Mapping the neurocomputational landscape of obsessive-compulsive disorder


  • Dr Tobias Hauser

    University College London, United Kingdom

Project summary

To date there is little accessible and relatable information about the neuroscience of OCD for those affected, especially for those who could benefit from this information the most: young people and their parents at early stages of the illness. This project, designed in collaborative working group sessions with lived experts and in partnership with OCD Action and the International OCD Foundation, will overcome the prevailing disconnect between neuroscience research and the OCD community through a co-productive and explorative practice.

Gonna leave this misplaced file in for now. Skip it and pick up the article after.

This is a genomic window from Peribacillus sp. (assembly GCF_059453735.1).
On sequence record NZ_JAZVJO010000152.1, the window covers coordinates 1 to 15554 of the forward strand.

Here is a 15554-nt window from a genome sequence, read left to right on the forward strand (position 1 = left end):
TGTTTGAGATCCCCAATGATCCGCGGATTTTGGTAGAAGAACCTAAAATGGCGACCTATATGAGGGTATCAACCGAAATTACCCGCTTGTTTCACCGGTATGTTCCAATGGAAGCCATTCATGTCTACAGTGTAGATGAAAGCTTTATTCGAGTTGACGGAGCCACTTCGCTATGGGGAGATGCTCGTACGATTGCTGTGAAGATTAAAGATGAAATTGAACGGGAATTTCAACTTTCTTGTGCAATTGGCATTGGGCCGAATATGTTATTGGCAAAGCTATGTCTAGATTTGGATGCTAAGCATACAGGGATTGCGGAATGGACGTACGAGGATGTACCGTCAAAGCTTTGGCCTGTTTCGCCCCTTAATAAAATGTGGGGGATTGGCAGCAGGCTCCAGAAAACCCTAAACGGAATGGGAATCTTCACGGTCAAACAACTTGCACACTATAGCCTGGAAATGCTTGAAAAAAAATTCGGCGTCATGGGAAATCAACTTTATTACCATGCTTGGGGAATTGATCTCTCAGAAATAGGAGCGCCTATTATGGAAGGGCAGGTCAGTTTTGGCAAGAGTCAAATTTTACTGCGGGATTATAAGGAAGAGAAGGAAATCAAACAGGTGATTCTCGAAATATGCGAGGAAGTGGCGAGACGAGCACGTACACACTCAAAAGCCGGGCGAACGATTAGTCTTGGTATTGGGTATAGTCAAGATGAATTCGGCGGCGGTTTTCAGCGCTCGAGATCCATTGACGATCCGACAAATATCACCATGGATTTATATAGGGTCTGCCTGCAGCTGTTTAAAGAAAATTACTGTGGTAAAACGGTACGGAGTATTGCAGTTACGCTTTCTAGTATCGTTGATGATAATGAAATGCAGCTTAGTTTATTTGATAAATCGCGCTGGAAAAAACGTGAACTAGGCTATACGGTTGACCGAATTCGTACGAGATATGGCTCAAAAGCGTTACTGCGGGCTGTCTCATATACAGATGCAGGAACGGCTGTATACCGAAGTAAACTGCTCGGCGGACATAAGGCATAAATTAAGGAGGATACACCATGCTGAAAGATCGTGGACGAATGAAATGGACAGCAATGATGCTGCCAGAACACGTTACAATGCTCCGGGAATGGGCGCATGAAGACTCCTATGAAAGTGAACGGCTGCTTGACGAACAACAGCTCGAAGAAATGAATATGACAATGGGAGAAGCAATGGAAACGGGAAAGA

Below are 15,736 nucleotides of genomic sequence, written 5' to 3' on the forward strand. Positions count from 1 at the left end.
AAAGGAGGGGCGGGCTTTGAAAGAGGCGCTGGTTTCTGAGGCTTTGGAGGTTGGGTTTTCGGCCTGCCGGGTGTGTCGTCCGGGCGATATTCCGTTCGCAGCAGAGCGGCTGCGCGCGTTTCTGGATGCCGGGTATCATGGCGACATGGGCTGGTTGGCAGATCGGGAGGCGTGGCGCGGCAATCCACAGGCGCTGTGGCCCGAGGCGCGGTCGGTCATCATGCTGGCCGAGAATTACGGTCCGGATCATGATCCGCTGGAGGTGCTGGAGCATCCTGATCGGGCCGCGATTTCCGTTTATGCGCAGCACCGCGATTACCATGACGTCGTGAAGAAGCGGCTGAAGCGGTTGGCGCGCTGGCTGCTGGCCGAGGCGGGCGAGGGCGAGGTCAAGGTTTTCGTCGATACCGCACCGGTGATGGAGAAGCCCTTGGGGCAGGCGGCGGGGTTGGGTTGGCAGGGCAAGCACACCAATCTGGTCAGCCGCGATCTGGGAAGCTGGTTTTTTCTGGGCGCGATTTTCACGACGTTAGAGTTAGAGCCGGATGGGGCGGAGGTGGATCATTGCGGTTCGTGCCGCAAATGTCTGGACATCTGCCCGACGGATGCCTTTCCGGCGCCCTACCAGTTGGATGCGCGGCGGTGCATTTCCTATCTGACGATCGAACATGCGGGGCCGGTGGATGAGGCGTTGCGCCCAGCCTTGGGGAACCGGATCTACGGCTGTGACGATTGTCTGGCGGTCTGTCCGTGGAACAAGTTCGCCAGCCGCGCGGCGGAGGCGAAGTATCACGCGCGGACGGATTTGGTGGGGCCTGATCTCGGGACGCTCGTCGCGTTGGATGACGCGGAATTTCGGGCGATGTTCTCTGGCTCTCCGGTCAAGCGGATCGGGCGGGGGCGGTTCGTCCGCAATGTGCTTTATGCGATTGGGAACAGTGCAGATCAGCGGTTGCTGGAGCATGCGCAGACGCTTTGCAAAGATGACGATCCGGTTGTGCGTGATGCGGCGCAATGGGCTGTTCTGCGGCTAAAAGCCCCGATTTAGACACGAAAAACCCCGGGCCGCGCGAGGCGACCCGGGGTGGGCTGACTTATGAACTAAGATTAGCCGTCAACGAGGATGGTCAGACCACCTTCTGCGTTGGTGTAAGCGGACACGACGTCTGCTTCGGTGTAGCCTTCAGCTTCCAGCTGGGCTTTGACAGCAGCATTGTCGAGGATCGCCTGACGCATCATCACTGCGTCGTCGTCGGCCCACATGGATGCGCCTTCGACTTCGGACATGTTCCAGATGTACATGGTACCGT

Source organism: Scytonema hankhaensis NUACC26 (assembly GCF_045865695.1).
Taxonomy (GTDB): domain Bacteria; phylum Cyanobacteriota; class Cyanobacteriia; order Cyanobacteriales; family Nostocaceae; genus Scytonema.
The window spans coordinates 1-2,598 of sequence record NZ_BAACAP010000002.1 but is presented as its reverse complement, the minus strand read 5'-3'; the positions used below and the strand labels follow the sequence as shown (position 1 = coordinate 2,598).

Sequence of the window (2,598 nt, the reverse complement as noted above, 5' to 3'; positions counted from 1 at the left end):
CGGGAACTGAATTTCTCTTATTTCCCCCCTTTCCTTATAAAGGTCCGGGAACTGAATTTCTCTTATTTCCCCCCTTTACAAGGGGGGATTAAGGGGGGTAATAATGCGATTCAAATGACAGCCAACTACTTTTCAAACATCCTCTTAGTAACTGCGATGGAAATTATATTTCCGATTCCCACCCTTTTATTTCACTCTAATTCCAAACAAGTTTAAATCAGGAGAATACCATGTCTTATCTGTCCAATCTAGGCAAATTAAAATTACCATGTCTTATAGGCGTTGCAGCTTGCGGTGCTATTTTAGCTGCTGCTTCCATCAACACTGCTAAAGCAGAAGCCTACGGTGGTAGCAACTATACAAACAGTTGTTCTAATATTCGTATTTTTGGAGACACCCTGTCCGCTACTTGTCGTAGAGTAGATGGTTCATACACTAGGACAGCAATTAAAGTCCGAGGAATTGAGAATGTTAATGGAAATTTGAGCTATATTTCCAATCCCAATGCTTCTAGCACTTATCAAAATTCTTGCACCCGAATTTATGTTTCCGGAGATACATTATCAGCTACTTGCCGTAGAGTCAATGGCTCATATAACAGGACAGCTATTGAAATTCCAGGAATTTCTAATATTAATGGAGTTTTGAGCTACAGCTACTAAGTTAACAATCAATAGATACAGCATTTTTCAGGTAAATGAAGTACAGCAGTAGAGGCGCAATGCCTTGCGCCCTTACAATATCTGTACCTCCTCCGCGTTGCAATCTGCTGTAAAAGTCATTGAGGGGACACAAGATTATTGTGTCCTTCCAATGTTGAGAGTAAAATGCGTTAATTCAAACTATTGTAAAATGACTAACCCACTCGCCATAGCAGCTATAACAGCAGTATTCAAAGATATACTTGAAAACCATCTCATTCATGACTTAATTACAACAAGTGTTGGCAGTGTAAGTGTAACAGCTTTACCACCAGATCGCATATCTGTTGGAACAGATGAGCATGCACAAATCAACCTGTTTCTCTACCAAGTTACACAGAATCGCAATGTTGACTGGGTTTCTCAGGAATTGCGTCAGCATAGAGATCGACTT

By the end of this project we will have:

Built two engaging digital toolkits – one for young people (YP) with OCD, and one for their parents – that will bridge the gap between neuroscience and the personal experiences of those affected by OCD.

Tailored our toolkits to the needs of our target audience and shaped future research proposals in collaboration with patients/carers/charities through a series of ‘hypothesis exchange’ workshops.

Established a strong relationship between key community gatekeepers/lived experts and the research team.

Embedded resources developed into existing support networks in the UK and internationally through partnerships with OCD Action (UK’s largest OCD charity) and International OCD Foundation (largest international OCD organisation).

Our vision is that these toolkits will help establish an understanding that OCD is a brain illness that can be treated. By creating engaging, interactive toolkits for YP with OCD and parents, we will challenge misconceptions of OCD and provide vital resources identified (by both our working group and partner charities) as a gap in OCD support.